For years, Don Reitmeyer III devoted his life to preserving the freedom of our nation as a Marine in the U.S. military. But when he returned home from deployment in 1987 Reitmeyer says he was abandoned by the government in which he served.
After his time in the military, Don was prescribed opioid medications, like Oxycodone and Percocet, to treat his physical and mental injuries for almost 30 years. He says it helped him function and have some quality of life. That is, until the Veterans Administration cut him off abruptly in 2014.
Since then, the Veteran’s Assistance hospital has left him to suffer with post-traumatic stress disorder, a back injury and high blood pressure without the help of any opioid pain medications. Don says “there is no way you can tell me, someone who has been on opiates for 30 years and isn’t abusing them, tell them they can suddenly be accused of being a substance abuse disorder patient just because they changed their policy. It doesn’t mean that my pain went away.”
And he isn’t the only one suffering. Don says he knows many other veterans in his area who have killed themselves from a lack of medical support in recent years.
Like many other pain patients, Don’s doctors have tried to switch him to alternative pain treatments like Gabapentin (a nerve pain and seizure medication), yoga and over-the-counter pain relievers.
Unfortunately, for patients like Don, yoga over-the-counter medications just don’t work. Don says, “How am I supposed to do yoga? I mean at 51? I’ve already got osteoarthritis; I can predict the weather with my back.”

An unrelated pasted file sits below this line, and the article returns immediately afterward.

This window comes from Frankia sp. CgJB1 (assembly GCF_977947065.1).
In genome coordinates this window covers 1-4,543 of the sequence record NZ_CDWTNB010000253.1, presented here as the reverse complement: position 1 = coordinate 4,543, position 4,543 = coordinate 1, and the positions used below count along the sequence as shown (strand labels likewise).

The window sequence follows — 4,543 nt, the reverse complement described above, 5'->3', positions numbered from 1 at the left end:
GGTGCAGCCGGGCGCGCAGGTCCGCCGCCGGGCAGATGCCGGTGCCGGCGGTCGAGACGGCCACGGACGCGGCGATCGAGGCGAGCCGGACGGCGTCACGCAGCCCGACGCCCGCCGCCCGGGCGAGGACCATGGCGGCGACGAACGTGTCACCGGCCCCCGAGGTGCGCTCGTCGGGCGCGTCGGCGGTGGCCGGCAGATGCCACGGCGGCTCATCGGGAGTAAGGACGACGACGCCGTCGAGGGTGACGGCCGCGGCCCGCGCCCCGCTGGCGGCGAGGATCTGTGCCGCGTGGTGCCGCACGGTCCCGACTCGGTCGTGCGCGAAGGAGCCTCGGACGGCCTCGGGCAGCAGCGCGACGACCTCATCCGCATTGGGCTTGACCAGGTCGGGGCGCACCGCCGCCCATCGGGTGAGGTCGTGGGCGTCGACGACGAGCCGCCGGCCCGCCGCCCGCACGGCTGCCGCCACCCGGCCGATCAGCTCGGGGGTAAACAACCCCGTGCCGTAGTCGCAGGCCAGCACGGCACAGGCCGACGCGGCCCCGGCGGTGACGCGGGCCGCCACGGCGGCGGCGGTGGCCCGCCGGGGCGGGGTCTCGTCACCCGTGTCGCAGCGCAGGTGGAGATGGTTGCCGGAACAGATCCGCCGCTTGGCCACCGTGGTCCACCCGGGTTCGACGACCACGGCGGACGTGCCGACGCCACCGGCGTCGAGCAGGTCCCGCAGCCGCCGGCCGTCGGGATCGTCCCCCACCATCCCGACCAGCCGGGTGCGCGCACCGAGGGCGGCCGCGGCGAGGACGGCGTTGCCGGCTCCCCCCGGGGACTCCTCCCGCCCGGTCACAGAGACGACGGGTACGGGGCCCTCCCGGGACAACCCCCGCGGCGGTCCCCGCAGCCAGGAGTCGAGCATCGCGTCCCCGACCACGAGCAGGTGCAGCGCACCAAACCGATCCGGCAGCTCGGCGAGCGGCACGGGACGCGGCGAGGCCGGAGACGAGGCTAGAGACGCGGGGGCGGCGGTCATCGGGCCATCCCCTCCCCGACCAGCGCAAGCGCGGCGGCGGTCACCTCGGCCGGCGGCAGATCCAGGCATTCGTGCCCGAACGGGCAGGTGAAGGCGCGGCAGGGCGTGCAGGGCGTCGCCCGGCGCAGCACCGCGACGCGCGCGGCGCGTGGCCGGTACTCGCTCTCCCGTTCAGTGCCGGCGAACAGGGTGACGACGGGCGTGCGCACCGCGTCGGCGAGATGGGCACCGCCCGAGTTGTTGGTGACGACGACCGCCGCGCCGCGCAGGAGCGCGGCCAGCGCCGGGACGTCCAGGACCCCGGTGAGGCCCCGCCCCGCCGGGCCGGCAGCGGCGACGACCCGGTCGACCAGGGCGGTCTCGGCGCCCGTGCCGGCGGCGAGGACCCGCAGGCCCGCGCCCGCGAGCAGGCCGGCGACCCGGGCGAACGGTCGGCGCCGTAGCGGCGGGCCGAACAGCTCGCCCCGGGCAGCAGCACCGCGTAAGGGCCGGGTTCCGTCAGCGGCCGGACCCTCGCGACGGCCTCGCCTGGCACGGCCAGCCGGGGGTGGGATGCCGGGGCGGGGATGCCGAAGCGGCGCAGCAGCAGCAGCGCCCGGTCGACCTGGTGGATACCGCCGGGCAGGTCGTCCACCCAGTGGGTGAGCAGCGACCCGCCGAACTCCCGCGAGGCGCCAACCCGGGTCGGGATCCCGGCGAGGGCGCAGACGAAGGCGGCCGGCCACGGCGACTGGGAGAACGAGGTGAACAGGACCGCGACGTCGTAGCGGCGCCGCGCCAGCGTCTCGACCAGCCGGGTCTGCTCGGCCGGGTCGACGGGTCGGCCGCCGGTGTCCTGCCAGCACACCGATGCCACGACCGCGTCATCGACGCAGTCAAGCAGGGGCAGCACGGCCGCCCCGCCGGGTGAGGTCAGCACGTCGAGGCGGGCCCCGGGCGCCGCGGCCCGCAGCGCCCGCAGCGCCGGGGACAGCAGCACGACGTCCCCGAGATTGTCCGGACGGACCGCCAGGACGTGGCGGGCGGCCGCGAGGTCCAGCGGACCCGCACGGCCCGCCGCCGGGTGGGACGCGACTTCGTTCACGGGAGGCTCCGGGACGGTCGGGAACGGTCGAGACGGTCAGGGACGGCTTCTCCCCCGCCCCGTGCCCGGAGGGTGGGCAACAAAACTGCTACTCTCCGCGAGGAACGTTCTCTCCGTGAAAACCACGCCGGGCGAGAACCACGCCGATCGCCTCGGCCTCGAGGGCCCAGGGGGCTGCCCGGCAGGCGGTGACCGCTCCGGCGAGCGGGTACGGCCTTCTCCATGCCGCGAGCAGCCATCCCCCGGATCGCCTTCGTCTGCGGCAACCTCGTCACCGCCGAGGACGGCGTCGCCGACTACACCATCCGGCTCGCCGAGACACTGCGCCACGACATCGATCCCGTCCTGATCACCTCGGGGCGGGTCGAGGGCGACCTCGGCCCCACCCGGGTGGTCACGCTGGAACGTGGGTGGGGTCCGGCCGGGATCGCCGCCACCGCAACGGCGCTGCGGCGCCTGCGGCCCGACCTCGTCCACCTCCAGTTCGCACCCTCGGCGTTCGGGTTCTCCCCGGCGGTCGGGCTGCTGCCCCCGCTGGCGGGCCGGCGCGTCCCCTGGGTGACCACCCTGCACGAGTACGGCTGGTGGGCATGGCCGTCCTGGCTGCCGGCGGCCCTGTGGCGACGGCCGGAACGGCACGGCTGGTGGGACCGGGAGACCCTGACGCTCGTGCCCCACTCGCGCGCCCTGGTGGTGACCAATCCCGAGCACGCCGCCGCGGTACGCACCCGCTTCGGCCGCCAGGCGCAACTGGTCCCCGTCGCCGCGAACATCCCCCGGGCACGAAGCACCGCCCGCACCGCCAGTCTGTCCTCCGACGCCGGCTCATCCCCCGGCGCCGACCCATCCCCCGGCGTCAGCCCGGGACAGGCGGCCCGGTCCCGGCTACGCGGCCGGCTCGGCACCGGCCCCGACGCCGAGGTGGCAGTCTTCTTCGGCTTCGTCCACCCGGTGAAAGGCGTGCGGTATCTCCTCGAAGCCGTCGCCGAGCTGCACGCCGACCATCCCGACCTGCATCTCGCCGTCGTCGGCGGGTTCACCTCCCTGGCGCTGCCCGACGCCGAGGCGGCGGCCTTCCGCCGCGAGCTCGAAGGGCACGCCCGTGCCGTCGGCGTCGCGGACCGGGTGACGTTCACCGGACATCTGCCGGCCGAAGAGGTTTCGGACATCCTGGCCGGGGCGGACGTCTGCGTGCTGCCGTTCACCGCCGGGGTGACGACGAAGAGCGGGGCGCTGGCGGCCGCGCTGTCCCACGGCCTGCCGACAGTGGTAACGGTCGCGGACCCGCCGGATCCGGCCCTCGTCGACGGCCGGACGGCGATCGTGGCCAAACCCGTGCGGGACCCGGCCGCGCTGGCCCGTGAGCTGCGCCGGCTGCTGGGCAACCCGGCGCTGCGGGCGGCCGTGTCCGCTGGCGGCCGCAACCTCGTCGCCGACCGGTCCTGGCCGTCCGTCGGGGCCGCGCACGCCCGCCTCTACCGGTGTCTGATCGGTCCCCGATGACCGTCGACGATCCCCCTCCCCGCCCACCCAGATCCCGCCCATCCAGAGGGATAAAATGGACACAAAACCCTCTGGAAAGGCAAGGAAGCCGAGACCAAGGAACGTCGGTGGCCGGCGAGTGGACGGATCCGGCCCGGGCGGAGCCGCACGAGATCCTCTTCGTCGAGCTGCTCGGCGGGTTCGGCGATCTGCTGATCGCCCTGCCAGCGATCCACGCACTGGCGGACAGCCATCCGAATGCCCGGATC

Over-the-counter medications like aspirin, Aleve, and ibuprofen work well for healthy people. But for those like Don with pre-existing medical conditions, they can cause high blood pressure and internal ulcers “The last time I got a stomach ulcer. That’s how I found out I had a mild heart attack. So, that’s what is going to kill me. They’re not treating my pain and my blood pressure is going through the roof.”
Left with no other options, Don says he has resorted to buying medication from the street to manage his pain symptoms, and he grows his own marijuana for pain. He says he buys 30, 15 milligram morphine pills for $140 on the street. Don says, “I’m not a drug addict. I’m just trying to keep the pain to the point where I can manage. And it’s hard.”
Even though he’s faced tough times since the opioid crackdown, Don says doesn’t blame the doctors. He says, the Centers for Disease Control is “dictating doctor policy, there’s no longer that Hippocratic oath, they’ve taken that away from the doctor and his ability to prescribe.
I know my doctor wouldn’t have shut me off. I had the same doctor for 30 years.” Don says doctors are scared to prescribe opioid pain medications because they fear losing their licenses and feel pressure to strictly follow the CDC’s recommendations.